By Emma Tiernan, Solutions Consultant, Magnet Forensics
Undergoing ISO 17025 accreditation can be a major undertaking for any digital forensics lab, regardless of its size. The ISO 17025 standard scope covers “general requirements for the competence, impartiality and consistent operation of laboratories.” Requirements for lab processes, equipment, documentation, and facilities and environmental conditions are covered.
In the UK, the Forensic Science Regulator (FSR) mandated ISO 17025 accreditation for all forensic science activity by October 2017. Recently, the UK’s Transforming Forensics group published an extensive report in July 2020 titled Digital Forensic Science Strategy where they detail their plan to modernize digital forensics in the UK. In this report, it was stated that “Less than 20% of processes requiring accreditation have achieved it, not because of lack of commitment from DFUs [digital forensic units] but because the pace at which digital forensics is changing and the lack of capacity makes it very challenging for forces to achieve quality accreditation.”
Magnet AUTOMATE can help make achieving ISO 17025 accreditation faster and easier for lab managers in five important ways. Read on to learn more about how we believe automation and orchestration can support your standardization efforts.
1. Improved oversight and control of the operating procedure, software, and hardware usage
The standard states that defective equipment must be isolated, marked, and taken out of service so that the defective equipment isn’t used to acquire and process evidence.
The AUTOMATE stats & management dashboards enable you to gain a quick view of all working nodes so that a faulty node can easily be identified and taken offline. Bringing a node back online is simple once any fault is rectified.
This ensures that only functioning, validated workflows, software, and hardware are utilised on all cases.
Also, lab management can grant access to AUTOMATE to those examiners who have been assessed as competent to do so within their training and competency plans, with or without administrative privileges. Only users with administrative privileges can see the Configuration and Settings panels giving them the ability to edit and manage workflows, node configuration, applications, users, as well as view case logs, user activity and more.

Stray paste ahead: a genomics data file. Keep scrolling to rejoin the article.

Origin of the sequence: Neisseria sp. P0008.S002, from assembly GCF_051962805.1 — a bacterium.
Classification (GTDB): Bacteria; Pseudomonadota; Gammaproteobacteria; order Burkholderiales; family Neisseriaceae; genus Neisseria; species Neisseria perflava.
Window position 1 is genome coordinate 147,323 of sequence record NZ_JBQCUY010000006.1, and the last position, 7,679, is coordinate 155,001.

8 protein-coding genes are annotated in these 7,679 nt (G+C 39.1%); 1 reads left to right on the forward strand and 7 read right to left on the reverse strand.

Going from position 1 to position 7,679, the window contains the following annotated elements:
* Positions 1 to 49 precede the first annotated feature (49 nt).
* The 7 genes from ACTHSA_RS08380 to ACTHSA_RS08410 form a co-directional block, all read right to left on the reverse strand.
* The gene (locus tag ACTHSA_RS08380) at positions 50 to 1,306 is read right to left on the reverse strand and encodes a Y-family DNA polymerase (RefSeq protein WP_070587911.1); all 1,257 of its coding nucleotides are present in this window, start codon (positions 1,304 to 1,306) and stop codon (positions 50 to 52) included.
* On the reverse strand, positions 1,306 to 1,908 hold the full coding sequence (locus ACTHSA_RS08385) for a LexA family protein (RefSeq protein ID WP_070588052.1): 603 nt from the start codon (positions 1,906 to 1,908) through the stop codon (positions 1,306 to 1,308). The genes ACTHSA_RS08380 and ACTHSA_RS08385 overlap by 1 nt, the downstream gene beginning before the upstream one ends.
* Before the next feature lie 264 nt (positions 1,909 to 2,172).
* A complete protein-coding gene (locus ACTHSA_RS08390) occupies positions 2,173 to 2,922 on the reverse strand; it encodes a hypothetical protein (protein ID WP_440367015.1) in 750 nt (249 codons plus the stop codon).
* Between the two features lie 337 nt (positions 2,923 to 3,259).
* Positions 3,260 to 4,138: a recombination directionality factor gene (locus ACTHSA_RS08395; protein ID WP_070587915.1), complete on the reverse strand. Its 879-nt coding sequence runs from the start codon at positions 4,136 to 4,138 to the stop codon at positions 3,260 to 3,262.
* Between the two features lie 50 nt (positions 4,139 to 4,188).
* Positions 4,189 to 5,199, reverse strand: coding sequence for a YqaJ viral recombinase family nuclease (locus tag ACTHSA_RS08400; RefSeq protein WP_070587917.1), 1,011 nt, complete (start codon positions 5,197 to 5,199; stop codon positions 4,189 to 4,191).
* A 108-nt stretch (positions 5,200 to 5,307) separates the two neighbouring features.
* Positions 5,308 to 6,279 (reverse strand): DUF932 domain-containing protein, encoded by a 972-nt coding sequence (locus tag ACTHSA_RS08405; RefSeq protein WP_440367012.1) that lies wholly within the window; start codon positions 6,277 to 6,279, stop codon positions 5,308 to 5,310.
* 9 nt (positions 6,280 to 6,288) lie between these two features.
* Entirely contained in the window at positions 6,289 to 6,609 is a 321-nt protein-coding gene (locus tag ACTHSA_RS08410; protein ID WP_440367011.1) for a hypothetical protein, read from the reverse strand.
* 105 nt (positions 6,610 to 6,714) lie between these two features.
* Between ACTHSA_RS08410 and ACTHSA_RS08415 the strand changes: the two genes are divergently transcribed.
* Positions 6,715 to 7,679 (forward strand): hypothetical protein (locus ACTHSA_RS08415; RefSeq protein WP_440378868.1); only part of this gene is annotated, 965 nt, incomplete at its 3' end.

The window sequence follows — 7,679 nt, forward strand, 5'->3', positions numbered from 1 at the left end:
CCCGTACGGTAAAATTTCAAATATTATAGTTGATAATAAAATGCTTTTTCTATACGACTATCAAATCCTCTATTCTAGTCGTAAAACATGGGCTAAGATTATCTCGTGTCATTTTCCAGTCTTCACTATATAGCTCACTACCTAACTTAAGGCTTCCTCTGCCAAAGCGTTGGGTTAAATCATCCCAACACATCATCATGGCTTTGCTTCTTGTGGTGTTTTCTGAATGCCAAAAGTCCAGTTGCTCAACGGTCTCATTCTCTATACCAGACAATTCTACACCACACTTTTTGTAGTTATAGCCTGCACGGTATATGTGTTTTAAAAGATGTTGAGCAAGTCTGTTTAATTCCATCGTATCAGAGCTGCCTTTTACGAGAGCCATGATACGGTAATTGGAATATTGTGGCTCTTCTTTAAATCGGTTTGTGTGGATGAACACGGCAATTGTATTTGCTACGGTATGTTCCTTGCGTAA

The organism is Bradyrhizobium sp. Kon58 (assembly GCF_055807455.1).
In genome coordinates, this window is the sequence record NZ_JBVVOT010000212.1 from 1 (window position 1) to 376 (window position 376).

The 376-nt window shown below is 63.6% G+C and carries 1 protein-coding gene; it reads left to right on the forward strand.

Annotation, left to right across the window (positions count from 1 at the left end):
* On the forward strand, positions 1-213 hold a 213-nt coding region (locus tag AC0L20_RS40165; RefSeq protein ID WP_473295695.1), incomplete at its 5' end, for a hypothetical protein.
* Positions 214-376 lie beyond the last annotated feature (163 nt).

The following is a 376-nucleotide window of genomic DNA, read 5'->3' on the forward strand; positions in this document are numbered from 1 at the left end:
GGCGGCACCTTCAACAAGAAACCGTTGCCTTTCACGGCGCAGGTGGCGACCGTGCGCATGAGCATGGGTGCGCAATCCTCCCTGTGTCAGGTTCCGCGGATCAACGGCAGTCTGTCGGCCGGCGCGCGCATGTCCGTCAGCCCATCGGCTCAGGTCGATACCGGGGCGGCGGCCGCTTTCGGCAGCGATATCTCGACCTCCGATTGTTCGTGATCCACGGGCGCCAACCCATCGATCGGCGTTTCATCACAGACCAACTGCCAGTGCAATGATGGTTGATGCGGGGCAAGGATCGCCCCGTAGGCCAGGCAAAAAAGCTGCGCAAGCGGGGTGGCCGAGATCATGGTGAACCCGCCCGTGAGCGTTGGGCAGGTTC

2. Quickly validate that your software and hardware is operating as expected using automated “Validation Workflows”
The validation process of your workflows and equipment can be time consuming. For example, typically you’ll need to test every single type of drive, common devices, and common data sets through every workflow you’ve included in the scope for accreditation.
When I was responsible for lab standards in my previous role at a law enforcement agency in the UK, validation frequently took weeks, or even months, to complete. During validation, our equipment needed tobe taken offline. This oftentimes happened outside of business hours to reduce impact to the lab’s productivity which increased overtime costs for examiners who need to stay late or come in on the weekend.
Additionally, each time there wasany change to our tools, including software updates, we needed to re-validate the workflow (specifically, the part impacted by the change) to ensure all was still running smoothly and as expected.
We believe that creating an efficient and repeatable validation process that doesn’t require significant time investment from an examiner is essential to the long-term productivity of your lab.
Magnet AUTOMATE allows you to create automated validation processes and workflows to expedite the validation process. Instead of requiring examiners to run the validation process manually in their evenings or weekends, allow the system to do this instead. You can easily setup the case queue to automate and run all validation workflows over the weekend without any examiner intervention.
Also, a quicker validation process means you are more able to keep on top of your software upgrades so that you and your examiners always have the features you need.
3. Create automated and standardized workflows so that standard operation procedures (SOPs) are consistently followed every time, reducing the chance of human error or variation.